Next-generation sequencing (NGS) technologies have come of age as preferred technologies for screening of genomic variants of pathologic and therapeutic potential. Because of their capability for high-throughput and massively parallel sequencing, they can screen for a variety of genomic changes in multiple samples simultaneously. This has made them platforms of choice for clinical testing of solid tumors and hematological malignancies. Consequently, they are increasingly replacing conventional technologies, such as Sanger sequencing and pyrosequencing, expression arrays, real-time PCR, and fluorescence in situ hybridization methods, for routine molecular testing of tumors. However, one limitation of routinely used NGS technologies is the inability to detect low-level genomic variants with high accuracy. This can be attributed to the frequent occurrence of low-level sequencing errors and artifacts in NGS workflow that need specialized approaches to be identified and eliminated. This review will focus on the origins and nature of these artifacts and recent improvements in the NGS technologies to overcome them to facilitate accurate high-sensitive detection of low-level mutations. Potential applications of high-sensitive NGS in oncology along with comparison with non-NGS orthogonal technologies of similar capabilities are also summarized.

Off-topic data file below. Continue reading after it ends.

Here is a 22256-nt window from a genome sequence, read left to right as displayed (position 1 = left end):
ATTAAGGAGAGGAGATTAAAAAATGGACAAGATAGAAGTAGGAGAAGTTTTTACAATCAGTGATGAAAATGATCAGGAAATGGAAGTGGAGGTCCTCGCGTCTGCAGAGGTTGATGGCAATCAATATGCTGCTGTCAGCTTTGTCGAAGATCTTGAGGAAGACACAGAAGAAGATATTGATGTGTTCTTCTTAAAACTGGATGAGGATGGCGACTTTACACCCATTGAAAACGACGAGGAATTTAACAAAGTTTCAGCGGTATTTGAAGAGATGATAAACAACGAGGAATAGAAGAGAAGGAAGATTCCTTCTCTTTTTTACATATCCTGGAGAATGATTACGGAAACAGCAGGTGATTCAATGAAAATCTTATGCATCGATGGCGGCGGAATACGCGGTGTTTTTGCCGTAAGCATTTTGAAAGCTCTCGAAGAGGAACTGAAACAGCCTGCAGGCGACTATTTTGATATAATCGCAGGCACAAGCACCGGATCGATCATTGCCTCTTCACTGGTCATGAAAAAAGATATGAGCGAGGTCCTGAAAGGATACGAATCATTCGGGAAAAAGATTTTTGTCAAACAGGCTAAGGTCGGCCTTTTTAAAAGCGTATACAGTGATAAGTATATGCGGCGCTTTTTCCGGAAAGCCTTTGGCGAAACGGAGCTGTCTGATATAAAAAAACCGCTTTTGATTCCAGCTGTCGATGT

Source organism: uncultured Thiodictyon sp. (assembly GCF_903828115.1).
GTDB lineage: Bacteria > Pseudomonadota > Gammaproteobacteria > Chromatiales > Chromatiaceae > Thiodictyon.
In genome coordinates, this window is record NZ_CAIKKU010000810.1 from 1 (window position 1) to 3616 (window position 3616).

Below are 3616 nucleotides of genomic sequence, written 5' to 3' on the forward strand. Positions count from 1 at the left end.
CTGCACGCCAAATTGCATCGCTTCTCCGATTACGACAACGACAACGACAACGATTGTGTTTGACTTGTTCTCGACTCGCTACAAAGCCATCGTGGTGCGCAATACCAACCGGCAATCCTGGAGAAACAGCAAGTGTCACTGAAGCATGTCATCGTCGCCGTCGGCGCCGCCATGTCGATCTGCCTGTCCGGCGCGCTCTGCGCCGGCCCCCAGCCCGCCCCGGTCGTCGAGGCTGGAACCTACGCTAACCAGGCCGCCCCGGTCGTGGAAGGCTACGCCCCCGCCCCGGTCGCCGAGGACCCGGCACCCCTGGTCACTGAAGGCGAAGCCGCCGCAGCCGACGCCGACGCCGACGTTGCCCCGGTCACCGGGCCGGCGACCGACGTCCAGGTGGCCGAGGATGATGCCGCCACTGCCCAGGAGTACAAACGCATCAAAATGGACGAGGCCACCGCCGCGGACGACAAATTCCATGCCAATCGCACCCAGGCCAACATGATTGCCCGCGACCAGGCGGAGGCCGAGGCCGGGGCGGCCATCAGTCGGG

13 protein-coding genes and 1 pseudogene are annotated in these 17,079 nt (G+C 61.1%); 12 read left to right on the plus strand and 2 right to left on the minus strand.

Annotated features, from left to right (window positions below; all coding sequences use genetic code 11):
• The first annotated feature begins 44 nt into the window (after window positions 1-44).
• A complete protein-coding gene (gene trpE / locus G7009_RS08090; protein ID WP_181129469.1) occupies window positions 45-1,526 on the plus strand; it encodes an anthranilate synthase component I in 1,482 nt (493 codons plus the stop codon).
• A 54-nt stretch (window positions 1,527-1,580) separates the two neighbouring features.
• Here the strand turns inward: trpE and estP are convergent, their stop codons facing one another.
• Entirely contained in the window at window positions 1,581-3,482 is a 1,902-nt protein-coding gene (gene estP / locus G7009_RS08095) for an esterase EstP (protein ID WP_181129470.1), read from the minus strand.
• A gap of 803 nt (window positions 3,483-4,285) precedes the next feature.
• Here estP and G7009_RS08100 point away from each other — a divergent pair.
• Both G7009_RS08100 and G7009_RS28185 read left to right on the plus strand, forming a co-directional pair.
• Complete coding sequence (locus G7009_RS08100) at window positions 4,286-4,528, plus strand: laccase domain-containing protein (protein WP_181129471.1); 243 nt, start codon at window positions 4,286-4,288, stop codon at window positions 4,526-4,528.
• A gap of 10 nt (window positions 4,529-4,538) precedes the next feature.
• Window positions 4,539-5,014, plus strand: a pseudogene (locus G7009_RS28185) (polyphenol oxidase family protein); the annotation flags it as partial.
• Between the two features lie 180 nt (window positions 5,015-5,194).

Copyright © 2020 Association for Molecular Pathology and American Society for Investigative Pathology. Published by Elsevier Inc. All rights reserved.